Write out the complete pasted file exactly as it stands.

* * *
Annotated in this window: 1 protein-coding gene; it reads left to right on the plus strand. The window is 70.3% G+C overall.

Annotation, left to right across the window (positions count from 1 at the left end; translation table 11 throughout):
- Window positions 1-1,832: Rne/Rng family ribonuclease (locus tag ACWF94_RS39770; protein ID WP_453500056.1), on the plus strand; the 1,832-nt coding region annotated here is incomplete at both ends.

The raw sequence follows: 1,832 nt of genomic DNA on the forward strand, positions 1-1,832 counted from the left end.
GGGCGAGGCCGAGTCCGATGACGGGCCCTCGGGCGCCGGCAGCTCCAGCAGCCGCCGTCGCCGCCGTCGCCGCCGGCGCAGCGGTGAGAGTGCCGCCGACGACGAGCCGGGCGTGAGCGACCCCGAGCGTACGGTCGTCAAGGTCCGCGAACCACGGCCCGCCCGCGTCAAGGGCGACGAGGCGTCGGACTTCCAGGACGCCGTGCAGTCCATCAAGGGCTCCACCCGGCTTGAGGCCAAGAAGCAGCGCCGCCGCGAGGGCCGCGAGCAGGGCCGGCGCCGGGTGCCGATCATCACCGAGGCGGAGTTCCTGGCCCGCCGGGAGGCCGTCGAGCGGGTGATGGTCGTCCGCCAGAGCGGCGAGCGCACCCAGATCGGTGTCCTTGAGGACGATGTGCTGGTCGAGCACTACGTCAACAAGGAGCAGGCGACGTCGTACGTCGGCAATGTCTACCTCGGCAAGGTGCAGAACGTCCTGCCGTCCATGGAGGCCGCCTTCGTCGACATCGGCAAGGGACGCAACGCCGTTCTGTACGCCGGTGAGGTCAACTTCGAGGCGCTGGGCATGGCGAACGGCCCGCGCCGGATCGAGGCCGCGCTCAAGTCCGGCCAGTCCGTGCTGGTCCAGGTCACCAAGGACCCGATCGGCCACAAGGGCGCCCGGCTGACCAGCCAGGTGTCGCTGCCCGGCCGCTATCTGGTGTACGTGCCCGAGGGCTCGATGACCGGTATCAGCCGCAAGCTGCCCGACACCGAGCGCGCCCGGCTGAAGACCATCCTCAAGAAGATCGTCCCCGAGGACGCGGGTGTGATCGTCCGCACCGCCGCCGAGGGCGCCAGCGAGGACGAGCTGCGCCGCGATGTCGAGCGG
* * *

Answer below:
Annotated in this window: 1 protein-coding gene; it reads left to right on the plus strand. The window is 70.3% G+C overall.

Annotation, left to right across the window (positions count from 1 at the left end; translation table 11 throughout):
- Window positions 1-1,832: Rne/Rng family ribonuclease (locus tag ACWF94_RS39770; protein ID WP_453500056.1), on the plus strand; the 1,832-nt coding region annotated here is incomplete at both ends.

The raw sequence follows: 1,832 nt of genomic DNA on the forward strand, positions 1-1,832 counted from the left end.
GGGCGAGGCCGAGTCCGATGACGGGCCCTCGGGCGCCGGCAGCTCCAGCAGCCGCCGTCGCCGCCGTCGCCGCCGGCGCAGCGGTGAGAGTGCCGCCGACGACGAGCCGGGCGTGAGCGACCCCGAGCGTACGGTCGTCAAGGTCCGCGAACCACGGCCCGCCCGCGTCAAGGGCGACGAGGCGTCGGACTTCCAGGACGCCGTGCAGTCCATCAAGGGCTCCACCCGGCTTGAGGCCAAGAAGCAGCGCCGCCGCGAGGGCCGCGAGCAGGGCCGGCGCCGGGTGCCGATCATCACCGAGGCGGAGTTCCTGGCCCGCCGGGAGGCCGTCGAGCGGGTGATGGTCGTCCGCCAGAGCGGCGAGCGCACCCAGATCGGTGTCCTTGAGGACGATGTGCTGGTCGAGCACTACGTCAACAAGGAGCAGGCGACGTCGTACGTCGGCAATGTCTACCTCGGCAAGGTGCAGAACGTCCTGCCGTCCATGGAGGCCGCCTTCGTCGACATCGGCAAGGGACGCAACGCCGTTCTGTACGCCGGTGAGGTCAACTTCGAGGCGCTGGGCATGGCGAACGGCCCGCGCCGGATCGAGGCCGCGCTCAAGTCCGGCCAGTCCGTGCTGGTCCAGGTCACCAAGGACCCGATCGGCCACAAGGGCGCCCGGCTGACCAGCCAGGTGTCGCTGCCCGGCCGCTATCTGGTGTACGTGCCCGAGGGCTCGATGACCGGTATCAGCCGCAAGCTGCCCGACACCGAGCGCGCCCGGCTGAAGACCATCCTCAAGAAGATCGTCCCCGAGGACGCGGGTGTGATCGTCCGCACCGCCGCCGAGGGCGCCAGCGAGGACGAGCTGCGCCGCGATGTCGAGCGG